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Opportunity for renewing treaty federalism, recognizing Canada’s legal pluralism

Tuesday, July 26, 2022 @ 11:02 AM | By Nick Leeson

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Nick Leeson %>
Nick Leeson
The relationship between the individual rights to freedom and equality secured under the Canadian Charter of Rights and Freedoms and the recognition of the collective rights of Indigenous Peoples under s. 35 of the Constitution Act, 1982, has long been a point of contention and uncertainty for Indigenous Peoples. The Supreme Court of Canada has the chance to resolve this conflict in a way that respects Indigenous laws, institutions and modern Crown-Indigenous treaties in the Dickson v. Vuntut Gwitchin First Nation case.

Indigenous self-government, Charter

In the Dickson case, a Vuntut Gwitchin First Nation (VGFN) member brought a Charter claim against the First Nation because of the residency restriction in its election code. Anyone elected to the First Nation’s Council must live in or move to the village of Old Crow on the First Nation’s settlement lands to hold elected office. Cindy Dickson, a member of the First Nation who lives outside the settlement lands, requested that the court rule the residency restriction invalid because it infringes on her s. 15 Charter rights.

The residency requirement is a provision of the First Nation’s modern constitution. It was established as part of its self-government agreement and treaty with Canada and is an integral expression of the Nation’s inherent right to self-governance (Dickson v. Vuntut Gwitchin First Nation 2020 YKSC 22 at paras. 145, 206; Dickson v. Vuntut Gwitchin First Nation 2021 YKCA 5 at paras. 1-36 (collectively, Dickson)).

The First Nation gave many reasons against the Charter’s application. Those arguments included that the Charter’s applicability is not addressed in either the First Nation’s self-government agreement or its modern treaty with Canada. It raises the question of whether the Charter applies to Indigenous governments with self-government agreements with the Crown and who wields inherent authority. The subsequent analysis is centred on this aspect of this case.

What’s at stake in Dickson v. Vuntut Gwitchin First Nation?

Despite finding that the Charter applied to VGFN legislation, the trial and appellate level courts upheld the disputed VGFN law by referring to s. 25 of the Charter to protect Indigenous authority. Nevertheless, there are significant ramifications for the meaningful recognition of Indigenous Peoples’ law and jurisdiction considering the court’s decision to apply the Charter to the Vuntut Gwitchin Constitution.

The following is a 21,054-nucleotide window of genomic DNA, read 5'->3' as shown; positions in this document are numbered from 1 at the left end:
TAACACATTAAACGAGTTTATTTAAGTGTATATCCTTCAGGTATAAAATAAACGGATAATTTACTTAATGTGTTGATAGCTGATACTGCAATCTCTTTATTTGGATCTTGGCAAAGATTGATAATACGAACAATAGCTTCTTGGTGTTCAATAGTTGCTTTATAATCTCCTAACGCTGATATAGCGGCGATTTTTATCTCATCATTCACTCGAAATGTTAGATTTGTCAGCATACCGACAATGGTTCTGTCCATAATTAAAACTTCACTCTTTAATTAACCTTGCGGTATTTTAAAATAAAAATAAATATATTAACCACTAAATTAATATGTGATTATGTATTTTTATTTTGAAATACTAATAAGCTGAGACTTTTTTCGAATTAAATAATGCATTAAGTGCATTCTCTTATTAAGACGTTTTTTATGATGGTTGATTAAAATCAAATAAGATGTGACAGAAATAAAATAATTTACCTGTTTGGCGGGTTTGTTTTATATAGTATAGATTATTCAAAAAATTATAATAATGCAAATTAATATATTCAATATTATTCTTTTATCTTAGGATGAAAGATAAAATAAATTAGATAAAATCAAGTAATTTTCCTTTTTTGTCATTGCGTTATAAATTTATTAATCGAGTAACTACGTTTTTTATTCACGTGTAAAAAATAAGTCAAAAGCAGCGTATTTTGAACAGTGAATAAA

Nothing in the Charter, according to s. 25, “abrogates or derogates from any aboriginal, treaty, or other rights or freedoms that pertain to the aboriginal peoples of Canada.“ Although this drafting is clear, the extent of legal protection Canadian courts will give to it is relatively unknown. There is ongoing legal debate as to its scope, as well as whether it serves as a shield to protect Indigenous legal rights and orders or merely as an interpretive tool to direct the construction where there is a possibility of conflict with Charter rights.

It is important to protect s. 25’s original purpose as a broad shield against the Charter’s weakening of collective Indigenous rights, but Dickson should not start there.

Instead, the court needs to ask if the Charter should be read to apply to the VGFN Constitution at all? The VGFN Constitution is their supreme law. It is based on the First Nation’s customary laws, norms, unique institutions and internal governance practices. Recall that, unlike many others, the VGFN self-government agreement is silent on the Charter. VGFN did not adopt their constitution until after successfully negotiating its self-government agreement with Canada.

For modern treaty negotiations to be effective, First Nations must have confidence in their implementation. Significant compromises and difficult decisions are made during those negotiations. Many First Nations are motivated by the knowledge that their inherent right to govern themselves will be recognized and respected at the end of what seems to be an endless and exhausting process. The danger in the Supreme Court following the example of the lower courts in Dickson, is that it might show First Nations that the outcome may instead only be a partial recognition of Indigenous law and jurisdiction.

This is the first half of a two-part series. 

Nick Leeson is an associate with OKT LLP, a law firm in Toronto and Yellowknife. He is based out of OKT’s Yellowknife office, representing Indigenous clients and interests from coast to coast to coast.

Photo credit / Mumemories ISTOCKPHOTO.COM

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